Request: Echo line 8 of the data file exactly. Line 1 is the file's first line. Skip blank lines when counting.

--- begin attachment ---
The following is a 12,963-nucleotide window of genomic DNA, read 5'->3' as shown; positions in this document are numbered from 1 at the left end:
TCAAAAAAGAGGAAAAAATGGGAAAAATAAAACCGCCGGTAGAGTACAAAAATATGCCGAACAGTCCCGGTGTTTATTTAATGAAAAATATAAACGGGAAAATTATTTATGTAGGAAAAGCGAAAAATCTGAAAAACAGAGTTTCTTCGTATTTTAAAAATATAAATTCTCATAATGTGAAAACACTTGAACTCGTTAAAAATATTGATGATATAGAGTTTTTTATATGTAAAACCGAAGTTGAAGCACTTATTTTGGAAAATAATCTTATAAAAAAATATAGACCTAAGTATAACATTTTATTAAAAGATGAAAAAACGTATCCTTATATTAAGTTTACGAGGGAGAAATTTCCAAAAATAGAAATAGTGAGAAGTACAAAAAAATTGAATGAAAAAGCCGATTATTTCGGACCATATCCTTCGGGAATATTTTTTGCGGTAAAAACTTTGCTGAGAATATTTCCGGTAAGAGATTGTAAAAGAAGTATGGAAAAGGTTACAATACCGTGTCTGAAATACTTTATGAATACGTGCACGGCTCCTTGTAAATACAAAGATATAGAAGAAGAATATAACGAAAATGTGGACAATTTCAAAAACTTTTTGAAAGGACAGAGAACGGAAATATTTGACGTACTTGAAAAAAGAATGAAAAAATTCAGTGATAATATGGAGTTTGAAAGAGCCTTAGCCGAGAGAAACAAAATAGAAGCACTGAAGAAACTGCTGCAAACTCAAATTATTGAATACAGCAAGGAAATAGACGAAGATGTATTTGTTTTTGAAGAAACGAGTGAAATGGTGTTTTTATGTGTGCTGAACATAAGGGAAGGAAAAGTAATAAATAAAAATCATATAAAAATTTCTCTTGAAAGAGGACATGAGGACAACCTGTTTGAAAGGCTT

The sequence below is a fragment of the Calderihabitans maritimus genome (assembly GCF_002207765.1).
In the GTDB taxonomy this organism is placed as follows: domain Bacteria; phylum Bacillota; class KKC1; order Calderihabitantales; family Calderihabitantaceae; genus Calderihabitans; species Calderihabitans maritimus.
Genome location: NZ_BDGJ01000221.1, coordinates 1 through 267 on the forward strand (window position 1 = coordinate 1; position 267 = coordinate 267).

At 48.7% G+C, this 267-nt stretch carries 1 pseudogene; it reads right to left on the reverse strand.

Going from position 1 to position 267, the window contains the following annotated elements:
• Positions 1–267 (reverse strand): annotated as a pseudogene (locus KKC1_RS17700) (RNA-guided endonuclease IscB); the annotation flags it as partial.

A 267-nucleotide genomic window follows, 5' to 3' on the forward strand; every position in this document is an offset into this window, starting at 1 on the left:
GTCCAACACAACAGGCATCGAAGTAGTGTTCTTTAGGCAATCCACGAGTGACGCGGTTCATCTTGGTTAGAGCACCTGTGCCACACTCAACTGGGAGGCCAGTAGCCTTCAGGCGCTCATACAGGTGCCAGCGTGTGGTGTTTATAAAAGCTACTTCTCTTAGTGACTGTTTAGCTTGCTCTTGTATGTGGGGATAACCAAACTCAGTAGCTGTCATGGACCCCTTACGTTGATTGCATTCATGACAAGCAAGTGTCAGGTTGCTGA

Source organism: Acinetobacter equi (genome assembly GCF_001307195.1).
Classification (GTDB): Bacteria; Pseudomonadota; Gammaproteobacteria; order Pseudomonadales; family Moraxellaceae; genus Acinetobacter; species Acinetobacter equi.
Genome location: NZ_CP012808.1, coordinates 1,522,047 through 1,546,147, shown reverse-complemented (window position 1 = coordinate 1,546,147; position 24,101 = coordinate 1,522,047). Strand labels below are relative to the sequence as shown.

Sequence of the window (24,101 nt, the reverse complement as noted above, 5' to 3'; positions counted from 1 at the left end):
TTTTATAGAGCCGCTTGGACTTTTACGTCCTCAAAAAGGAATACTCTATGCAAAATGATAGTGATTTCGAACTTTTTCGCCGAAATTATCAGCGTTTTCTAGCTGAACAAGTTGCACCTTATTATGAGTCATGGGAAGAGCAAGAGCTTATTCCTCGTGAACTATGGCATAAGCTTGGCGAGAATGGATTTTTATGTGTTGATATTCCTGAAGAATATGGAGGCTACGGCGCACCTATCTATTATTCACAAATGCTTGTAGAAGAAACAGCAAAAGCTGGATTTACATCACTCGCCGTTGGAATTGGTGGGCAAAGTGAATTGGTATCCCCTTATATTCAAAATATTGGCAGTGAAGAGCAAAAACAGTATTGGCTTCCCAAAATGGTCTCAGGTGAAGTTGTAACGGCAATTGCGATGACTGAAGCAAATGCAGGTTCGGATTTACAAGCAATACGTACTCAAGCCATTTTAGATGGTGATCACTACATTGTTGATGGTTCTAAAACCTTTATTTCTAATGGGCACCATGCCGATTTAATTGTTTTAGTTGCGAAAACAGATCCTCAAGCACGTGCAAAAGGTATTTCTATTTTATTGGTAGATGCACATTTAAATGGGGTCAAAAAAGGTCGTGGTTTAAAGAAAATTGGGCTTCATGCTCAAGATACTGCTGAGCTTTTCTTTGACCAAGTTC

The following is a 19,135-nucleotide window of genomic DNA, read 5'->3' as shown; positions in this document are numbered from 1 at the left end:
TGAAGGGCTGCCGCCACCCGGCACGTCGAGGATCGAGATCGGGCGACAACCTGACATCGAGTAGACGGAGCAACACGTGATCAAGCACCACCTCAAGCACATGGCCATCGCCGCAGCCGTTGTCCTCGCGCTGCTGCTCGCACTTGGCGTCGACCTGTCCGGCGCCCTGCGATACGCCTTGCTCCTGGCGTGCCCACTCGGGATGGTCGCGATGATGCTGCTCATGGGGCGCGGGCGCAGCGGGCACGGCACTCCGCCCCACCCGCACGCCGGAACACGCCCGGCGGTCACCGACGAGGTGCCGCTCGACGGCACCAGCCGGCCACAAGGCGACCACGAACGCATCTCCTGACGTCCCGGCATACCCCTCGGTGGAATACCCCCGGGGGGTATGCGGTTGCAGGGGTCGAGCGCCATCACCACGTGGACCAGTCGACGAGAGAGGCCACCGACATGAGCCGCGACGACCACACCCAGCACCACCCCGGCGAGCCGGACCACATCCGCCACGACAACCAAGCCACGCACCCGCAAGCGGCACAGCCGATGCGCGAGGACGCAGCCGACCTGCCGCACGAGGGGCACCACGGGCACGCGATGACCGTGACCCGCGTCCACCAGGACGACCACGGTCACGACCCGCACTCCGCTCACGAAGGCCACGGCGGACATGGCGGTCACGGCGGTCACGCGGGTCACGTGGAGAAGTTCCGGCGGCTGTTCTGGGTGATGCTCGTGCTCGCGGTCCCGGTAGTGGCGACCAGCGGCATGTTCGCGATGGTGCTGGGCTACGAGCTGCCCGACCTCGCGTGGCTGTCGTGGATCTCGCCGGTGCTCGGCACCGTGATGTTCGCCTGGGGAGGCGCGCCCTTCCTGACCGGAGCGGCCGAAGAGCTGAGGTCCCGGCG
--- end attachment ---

• Positions 1–267 (reverse strand): annotated as a pseudogene (locus KKC1_RS17700) (RNA-guided endonuclease IscB); the annotation flags it as partial.